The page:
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COCONUT CRAB (Burgus Latro) *On request* *Ultra Rare*

COCONUT CRAB (Burgus Latro) *On request* *Ultra Rare*

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The coconut crab (Birgus latro) is a terrestrial species of giant hermit crab, and is also known as the robber crab or palm thief. It is the largest terrestrial arthropod known, with a weight of up to 4.1 kg (9 lb). The distance from the tip of one leg to the tip of another can be as wide as 1 m (3 ft 3 in). It is found on islands across the Indian and Pacific Oceans, as far east as the Gambier Islands, Pitcairn Islands and Caroline Island and as far south as Zanzibar. While its range broadly shadows the distribution of the coconut palm, the coconut crab has been extirpated from most areas with a significant human population such as mainland Australia and Madagascar.

The coconut crab is the only species of the genus Birgus, and is related to the other terrestrial hermit crabs of the genus Coenobita. It shows a number of adaptations to life on land. Juvenile coconut crabs use empty gastropod shells for protection like other hermit crabs, but the adults develop a tough exoskeleton on their abdomens and stop carrying a shell. Coconut crabs have organs known as branchiostegal lungs, which they use for breathing instead of their vestigial gills. After the juvenile stage, they will drown if immersed in water for too long. They have an acute sense of smell which they use to find potential food sources, and which has developed convergently with that of insects.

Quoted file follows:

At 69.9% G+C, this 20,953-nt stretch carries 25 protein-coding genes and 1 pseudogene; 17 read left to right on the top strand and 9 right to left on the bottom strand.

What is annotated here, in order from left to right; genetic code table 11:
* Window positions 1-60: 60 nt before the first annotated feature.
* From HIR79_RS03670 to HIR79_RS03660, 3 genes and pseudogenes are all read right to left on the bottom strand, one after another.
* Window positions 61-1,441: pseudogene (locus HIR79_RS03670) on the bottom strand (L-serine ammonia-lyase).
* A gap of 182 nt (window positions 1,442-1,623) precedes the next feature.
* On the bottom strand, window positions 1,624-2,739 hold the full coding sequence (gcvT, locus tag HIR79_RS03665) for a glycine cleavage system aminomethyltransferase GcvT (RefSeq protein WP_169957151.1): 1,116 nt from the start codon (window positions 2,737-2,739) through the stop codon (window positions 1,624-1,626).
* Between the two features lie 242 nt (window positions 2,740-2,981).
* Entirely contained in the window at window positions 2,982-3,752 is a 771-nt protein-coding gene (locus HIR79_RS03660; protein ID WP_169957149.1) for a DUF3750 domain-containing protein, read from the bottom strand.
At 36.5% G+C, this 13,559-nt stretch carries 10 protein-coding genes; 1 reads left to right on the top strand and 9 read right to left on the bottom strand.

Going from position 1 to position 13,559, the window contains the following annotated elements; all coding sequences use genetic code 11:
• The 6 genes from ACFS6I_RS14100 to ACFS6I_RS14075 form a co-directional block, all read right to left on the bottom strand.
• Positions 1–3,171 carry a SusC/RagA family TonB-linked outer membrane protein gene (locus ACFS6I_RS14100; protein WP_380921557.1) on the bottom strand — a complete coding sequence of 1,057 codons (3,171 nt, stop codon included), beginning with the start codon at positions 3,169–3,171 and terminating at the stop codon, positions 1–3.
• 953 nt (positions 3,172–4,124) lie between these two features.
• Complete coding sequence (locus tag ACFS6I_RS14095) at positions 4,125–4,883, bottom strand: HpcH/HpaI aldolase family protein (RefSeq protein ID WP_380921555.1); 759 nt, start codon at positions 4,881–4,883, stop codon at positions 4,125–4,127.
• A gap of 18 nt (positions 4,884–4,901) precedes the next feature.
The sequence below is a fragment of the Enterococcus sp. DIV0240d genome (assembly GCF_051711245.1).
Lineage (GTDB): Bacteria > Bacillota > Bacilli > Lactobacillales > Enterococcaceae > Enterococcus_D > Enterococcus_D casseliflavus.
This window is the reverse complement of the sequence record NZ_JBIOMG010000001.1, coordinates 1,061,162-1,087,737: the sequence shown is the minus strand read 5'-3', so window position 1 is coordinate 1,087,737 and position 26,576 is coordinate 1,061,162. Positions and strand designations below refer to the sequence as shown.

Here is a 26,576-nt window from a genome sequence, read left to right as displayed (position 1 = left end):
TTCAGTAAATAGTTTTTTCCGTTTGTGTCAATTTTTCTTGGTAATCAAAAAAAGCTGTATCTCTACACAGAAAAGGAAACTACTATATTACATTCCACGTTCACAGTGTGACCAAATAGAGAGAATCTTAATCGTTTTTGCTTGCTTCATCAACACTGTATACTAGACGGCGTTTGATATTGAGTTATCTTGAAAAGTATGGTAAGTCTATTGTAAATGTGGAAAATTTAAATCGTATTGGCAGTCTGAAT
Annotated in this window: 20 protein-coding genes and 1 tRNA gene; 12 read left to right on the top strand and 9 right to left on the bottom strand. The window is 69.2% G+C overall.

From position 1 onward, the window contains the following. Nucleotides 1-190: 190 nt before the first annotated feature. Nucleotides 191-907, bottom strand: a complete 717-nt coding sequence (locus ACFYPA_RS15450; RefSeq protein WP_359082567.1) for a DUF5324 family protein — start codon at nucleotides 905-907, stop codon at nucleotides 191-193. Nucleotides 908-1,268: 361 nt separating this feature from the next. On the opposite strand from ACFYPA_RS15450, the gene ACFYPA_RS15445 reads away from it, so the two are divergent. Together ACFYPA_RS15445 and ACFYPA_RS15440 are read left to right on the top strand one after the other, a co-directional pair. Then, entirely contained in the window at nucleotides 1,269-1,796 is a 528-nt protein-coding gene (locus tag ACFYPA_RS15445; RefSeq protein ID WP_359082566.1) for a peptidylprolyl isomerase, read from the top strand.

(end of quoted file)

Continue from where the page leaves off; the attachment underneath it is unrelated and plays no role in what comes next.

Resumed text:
Adult coconut crabs feed primarily on fleshy fruits, nuts, seeds, and the pith of fallen trees, but they will eat carrion and other organic matter opportunistically. Anything left unattended on the ground is a potential source of food, which they will investigate and may carry away – thereby getting the alternative name of "robber crab". The species is popularly associated with the coconut palm, yet coconuts are not a significant part of its diet. Although it lives in a burrow, the crab has been filmed climbing coconut and pandanus trees. No film shows a crab selectively picking coconut fruit, though they might dislodge ripe fruit that otherwise would fall naturally. When a crab is not near its burrow, climbing is an immediate escape route from predators. Sea birds eat young crabs, and both humans and larger, older crabs eat crabs of all ages.

Mating occurs on dry land, but the females return to the edge of the sea to release their fertilized eggs, and then retreat up the beach. The larvae that hatch are planktonic for 3–4 weeks, before settling to the sea floor, entering a gastropod shell and returning to dry land. Sexual maturity is reached after about 5 years, and the total lifespan may be over 60 years. In the 3–4 weeks that the larvae remain at sea, their chances of reaching another suitable location is enhanced if a floating life support system avails itself to them. Examples of the systems that provide such opportunities include floating logs and rafts of marine or terrestrial vegetation. Similarly, floating coconuts can be a very significant part of the crab's dispersal options.[4] Fossils of this crab date back to the Miocene.[5]

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